Children And Pet Loss
When my beloved dog Toby passed away earlier this year, I lost my best friend, my loyal companion and a little piece of my heart, forever. Just six months prior to the passing of Toby, my beautiful cat Milly died in sudden, tragic circumstances – the sadness surrounding both their deaths has been intense.?
Saying goodbye to my companions was hard enough but explaining it to my two year-old daughter Charlotte has been even more difficult. Toby and Milly were the first things Charlotte smiled at, the first words she uttered were their names and they were involved in all her milestones. She did not know life without them and suddenly they were gone.
The death of a pet is often a child’s first experience with loss and the way that parents handle the situation can have a huge impact on how children are equipped to deal with death and loss later in life.
Kids don’t usually understand the permanency of death until they are 7 or 8. They will sometimes ask the same questions repeatedly, and may have what seems like a morbid fascination with asking questions that might seem taboo to adults. It is best to answer the questions as honestly and as directly as you can and go into as much detail as you feel comfortable with. Equip them with the knowledge that all living things must die, that death is part of the cycle of life and that now is their pet’s time to die.
It is important to speak plainly to children; use the correct grounded terms -dying, death, and dead. Using as much care and tact is important but ‘softening the blow’ by using euphemisms like ‘lost’, ‘gone’ or ‘gone to sleep’ actually create more confusion for children and hinder their ability to process and integrate the end of their pet’s life into the continuation of theirs. It robs them of an opportunity for valuable learning.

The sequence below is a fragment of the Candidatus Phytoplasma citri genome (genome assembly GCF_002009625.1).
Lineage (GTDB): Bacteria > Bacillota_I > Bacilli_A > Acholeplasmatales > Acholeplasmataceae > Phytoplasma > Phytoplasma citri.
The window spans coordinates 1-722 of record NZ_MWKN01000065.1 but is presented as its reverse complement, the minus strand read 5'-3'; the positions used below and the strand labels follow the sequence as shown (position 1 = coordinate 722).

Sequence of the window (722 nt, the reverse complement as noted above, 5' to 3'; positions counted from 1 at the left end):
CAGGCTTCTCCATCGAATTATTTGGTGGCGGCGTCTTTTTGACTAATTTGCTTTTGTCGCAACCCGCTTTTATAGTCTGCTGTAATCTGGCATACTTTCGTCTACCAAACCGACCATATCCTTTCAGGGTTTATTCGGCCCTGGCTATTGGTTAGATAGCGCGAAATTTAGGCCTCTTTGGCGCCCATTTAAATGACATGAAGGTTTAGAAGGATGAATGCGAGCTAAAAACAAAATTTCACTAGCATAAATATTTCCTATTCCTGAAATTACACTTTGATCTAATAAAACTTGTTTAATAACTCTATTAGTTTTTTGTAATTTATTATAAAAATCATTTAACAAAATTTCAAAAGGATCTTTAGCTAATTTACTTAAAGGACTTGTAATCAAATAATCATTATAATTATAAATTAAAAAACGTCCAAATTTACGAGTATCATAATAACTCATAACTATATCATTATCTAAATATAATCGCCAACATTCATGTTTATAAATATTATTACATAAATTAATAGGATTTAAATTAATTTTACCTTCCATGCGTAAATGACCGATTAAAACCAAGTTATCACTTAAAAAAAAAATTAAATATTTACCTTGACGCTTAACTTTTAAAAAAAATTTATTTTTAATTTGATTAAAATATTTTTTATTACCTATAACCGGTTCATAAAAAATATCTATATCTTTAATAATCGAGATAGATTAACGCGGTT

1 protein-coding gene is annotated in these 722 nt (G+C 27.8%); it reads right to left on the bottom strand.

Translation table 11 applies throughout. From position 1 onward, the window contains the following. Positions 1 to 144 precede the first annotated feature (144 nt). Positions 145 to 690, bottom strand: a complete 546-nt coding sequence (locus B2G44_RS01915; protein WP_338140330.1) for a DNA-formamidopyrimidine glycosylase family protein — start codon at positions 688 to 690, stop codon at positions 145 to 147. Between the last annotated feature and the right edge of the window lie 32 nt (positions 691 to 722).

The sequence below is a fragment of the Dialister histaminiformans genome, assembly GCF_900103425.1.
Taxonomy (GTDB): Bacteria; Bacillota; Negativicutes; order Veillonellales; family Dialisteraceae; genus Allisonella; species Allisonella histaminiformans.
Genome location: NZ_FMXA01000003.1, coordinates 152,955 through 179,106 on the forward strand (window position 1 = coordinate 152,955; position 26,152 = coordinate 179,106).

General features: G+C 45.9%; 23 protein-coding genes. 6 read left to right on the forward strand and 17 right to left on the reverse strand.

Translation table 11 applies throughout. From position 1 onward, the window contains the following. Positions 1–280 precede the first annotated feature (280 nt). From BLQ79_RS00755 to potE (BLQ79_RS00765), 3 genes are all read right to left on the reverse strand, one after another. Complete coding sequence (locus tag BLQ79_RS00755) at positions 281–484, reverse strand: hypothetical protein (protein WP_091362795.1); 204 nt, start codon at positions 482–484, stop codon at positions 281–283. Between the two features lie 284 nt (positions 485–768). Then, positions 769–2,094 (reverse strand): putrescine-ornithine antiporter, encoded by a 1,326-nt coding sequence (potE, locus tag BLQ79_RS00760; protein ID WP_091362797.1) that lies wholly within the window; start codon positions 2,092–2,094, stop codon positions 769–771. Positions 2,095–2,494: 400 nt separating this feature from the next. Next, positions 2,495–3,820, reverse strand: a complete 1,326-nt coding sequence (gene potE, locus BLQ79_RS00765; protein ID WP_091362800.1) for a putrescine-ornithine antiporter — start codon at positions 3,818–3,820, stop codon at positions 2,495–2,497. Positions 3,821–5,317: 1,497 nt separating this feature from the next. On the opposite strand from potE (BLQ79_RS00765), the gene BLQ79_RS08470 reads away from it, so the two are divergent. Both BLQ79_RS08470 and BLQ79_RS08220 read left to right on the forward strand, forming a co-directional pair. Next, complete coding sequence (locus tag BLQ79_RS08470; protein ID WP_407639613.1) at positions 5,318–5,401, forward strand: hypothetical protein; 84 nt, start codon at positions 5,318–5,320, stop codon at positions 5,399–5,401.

Speaking clearly and plainly about what happened – the circumstances and results – gives children a narrative that can link their pet’s disappearance from their lives. Whatever your choices, the most important thing to remember is that you want to be able to provide a narrative and sense of cohesion about the transition from living to dead.
Having a ceremony can also help. Children do grieve, although they don’t always express their grief in the way adults do. Allow them to see your own grief and sadness and explain to them why you are sad. Hold a ceremony where each family member can express their loss and love for the pet in their own way. Kids may like to draw a picture or write a poem. Encourage them be actively involved in the ceremony – to dress for it, to decorate the grave, and to invite their friends who may have known their pet. Place a symbolic stone or plant in the garden as a place your child can visit the pet and talk to it if they feel the need.
As a legacy to Toby, I have created a new website to help people through the difficult time surrounding the death of their pet – www.ourwonderfulpets.com. It is a place to seek comfort, write tributes and also read expert advice. I have included a lot of information about children and pet loss. I’m hoping that visitors to the site will feel validated in their feelings and know that, along with many others, I understand the extraordinary bond we share with our pets.
Dr Katrina is the host of Talk To The Animals, an animal behaviour show that airs on Channel 9 every Saturday at 4.30pm. For more pet care advice and pet-friendly accommodation options visit www.drkatrina.com.